When “An Echo”, the opening track on A Little Death, begins, the lingering rhythm, stilted guitar notes, and Samantha Crain’s sovereign yet delicate voice evoke Pauline Julien singing “Suzanne”. The narrator quickly takes us back from Montreal in 1967 to today’s Oklahoma. She believes that Hera, daughter of Cronus and sister-wife of Zeus, jealous and resentful, has cast a spell on her as she drives to Topeka where her mother is imprisoned. Here we are at the heart of the talented Samantha Crain’s sixth album, seventh counting the 2007 EP The Confiscation.
One may enjoy the esteem of our colleagues, critics and a host of music lovers, but that’s no protection from the ups and downs of life. In the summer of 2017, when Crain’s use of her hand was already compromised by carpal tunnel syndrome, an unfortunate series of accidents aggravated the affliction. The consequences were devastating for the singer-songwriter. Since physiological ailments often affect mental health, it was a small death for her, hence the title of the album. Through exercise and her support network in Norman, Oklahoma, Samantha was slowly able to get back to playing guitar – using more open chords – composing and writing.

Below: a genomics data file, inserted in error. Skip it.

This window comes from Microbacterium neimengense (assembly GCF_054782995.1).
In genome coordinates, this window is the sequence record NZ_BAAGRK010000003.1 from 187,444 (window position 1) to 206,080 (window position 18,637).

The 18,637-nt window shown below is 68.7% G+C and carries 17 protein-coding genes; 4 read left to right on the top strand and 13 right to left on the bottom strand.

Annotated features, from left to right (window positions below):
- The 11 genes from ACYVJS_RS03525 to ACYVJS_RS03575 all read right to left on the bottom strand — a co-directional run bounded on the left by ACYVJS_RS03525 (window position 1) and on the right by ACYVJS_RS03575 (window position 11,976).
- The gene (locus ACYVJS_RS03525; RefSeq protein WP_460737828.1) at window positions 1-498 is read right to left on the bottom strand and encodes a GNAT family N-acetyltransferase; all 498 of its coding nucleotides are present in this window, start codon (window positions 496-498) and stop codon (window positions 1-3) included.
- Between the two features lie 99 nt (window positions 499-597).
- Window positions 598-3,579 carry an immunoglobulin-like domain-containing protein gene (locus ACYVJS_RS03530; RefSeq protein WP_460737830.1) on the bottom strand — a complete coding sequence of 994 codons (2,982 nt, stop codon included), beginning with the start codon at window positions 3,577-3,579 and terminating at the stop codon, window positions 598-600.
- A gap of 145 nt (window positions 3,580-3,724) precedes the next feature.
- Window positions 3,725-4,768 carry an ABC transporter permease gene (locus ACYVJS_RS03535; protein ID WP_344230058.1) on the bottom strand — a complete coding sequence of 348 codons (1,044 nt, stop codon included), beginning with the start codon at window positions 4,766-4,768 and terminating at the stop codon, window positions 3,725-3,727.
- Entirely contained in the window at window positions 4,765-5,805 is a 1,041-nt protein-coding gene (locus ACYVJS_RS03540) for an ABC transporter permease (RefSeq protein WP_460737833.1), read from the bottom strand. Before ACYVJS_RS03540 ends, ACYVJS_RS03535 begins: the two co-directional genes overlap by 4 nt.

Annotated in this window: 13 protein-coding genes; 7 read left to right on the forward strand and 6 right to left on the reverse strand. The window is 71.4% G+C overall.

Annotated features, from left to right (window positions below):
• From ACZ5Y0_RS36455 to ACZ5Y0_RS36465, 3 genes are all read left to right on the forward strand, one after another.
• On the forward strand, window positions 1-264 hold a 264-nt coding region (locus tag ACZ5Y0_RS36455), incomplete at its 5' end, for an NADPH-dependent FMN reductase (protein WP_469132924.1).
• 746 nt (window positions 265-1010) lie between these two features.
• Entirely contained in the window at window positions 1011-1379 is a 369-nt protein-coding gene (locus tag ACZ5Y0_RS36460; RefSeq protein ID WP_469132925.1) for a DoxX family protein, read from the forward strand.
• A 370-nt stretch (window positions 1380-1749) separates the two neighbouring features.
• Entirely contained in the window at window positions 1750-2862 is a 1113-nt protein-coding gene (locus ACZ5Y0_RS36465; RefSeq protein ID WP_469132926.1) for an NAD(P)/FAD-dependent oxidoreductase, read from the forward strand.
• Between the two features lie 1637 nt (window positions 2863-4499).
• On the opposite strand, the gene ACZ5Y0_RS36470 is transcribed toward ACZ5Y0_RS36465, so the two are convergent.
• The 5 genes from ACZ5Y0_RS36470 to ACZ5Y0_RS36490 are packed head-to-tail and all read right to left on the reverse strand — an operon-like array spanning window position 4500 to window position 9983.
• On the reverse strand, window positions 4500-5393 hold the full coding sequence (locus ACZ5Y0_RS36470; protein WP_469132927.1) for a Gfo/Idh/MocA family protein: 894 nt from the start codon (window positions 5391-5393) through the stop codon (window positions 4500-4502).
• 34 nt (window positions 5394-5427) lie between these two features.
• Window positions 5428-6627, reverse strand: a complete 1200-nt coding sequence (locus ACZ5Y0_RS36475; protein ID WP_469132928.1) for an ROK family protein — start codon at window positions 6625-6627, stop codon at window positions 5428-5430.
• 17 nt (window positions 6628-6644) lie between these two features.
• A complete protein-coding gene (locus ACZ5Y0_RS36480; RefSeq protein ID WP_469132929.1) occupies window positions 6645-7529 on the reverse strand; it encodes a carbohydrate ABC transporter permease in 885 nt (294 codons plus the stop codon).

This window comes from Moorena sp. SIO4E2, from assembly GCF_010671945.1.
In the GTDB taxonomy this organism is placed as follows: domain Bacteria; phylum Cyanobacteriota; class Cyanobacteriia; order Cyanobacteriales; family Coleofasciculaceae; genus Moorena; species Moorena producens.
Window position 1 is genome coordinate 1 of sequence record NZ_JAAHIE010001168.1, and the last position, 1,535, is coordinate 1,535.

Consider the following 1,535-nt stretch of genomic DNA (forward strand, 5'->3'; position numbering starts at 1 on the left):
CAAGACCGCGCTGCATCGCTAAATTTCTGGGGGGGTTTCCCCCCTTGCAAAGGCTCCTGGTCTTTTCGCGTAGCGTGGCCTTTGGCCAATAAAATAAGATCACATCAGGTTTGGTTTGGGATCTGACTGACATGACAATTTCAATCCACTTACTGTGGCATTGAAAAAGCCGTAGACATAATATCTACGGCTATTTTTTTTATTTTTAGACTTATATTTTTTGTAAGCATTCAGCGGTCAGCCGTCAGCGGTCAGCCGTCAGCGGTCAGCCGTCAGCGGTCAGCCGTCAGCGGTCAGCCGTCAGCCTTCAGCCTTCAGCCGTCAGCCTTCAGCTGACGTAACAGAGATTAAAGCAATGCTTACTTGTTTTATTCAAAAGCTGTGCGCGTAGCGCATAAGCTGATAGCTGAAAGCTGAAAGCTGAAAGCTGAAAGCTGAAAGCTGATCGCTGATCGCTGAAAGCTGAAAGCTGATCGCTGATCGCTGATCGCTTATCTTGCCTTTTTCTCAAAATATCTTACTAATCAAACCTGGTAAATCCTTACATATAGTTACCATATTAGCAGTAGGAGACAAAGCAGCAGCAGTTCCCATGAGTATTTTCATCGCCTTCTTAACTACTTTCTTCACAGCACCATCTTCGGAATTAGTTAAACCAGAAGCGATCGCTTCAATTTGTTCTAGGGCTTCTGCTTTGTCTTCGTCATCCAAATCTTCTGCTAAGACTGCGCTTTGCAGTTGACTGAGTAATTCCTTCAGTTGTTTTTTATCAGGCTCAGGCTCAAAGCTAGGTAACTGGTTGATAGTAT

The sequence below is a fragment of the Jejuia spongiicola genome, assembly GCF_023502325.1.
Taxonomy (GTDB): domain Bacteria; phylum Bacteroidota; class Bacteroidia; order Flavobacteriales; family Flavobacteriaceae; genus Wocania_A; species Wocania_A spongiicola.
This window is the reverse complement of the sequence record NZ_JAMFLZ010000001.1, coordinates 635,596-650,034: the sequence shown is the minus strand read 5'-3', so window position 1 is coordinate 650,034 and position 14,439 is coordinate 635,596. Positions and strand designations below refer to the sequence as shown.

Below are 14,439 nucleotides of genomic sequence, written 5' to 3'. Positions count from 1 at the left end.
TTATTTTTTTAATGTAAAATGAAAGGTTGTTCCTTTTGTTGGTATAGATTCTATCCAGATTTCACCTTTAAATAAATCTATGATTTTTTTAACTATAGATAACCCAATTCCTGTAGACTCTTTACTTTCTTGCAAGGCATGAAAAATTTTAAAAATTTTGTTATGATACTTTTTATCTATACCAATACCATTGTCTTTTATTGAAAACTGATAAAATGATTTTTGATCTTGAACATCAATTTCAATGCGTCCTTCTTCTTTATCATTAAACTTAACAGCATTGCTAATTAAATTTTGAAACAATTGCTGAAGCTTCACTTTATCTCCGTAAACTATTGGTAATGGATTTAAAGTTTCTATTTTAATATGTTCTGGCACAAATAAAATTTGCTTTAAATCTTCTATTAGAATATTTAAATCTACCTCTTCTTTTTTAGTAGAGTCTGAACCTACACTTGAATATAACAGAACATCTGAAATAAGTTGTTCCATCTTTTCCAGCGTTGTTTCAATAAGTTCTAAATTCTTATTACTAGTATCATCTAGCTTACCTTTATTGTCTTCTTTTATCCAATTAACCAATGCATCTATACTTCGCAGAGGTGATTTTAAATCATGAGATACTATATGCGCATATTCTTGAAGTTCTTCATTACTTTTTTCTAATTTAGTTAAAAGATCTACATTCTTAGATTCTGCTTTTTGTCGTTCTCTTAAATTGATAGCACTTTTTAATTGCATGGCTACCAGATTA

So much so that today, she presents an album whose pieces were created in three months at her kitchen table. The recording took place at Lunar Manor Studio in Oklahoma City in the spring of 2019. A host of instrumentalists lent her a hand, with subtle strokes of sax, clarinet, trumpet, accordion, and pedal steel guitar, as well as synths, loops, and programming. Crain produced the album herself, based on the teachings of the renowned John Vanderslice, who was for a long time her regular producer.
Crain’s art is rooted in the land of her people, the Choctaws. It’s inspired as much by Woody Guthrie as it is by Radiohead. Her stylistic palette is abundant, it’s pastoral and vindictive, lyrical and urban, ranging from art-folk ballads (“An Echo”) to chamber grunge (“Garden Dove”), acidic country-pop (“Pastime”) and baroque Americana (“Holding to the Edge of Night”). Crain’s music contains only good nutrients, the ones that the music lover’s soul needs to nourish itself.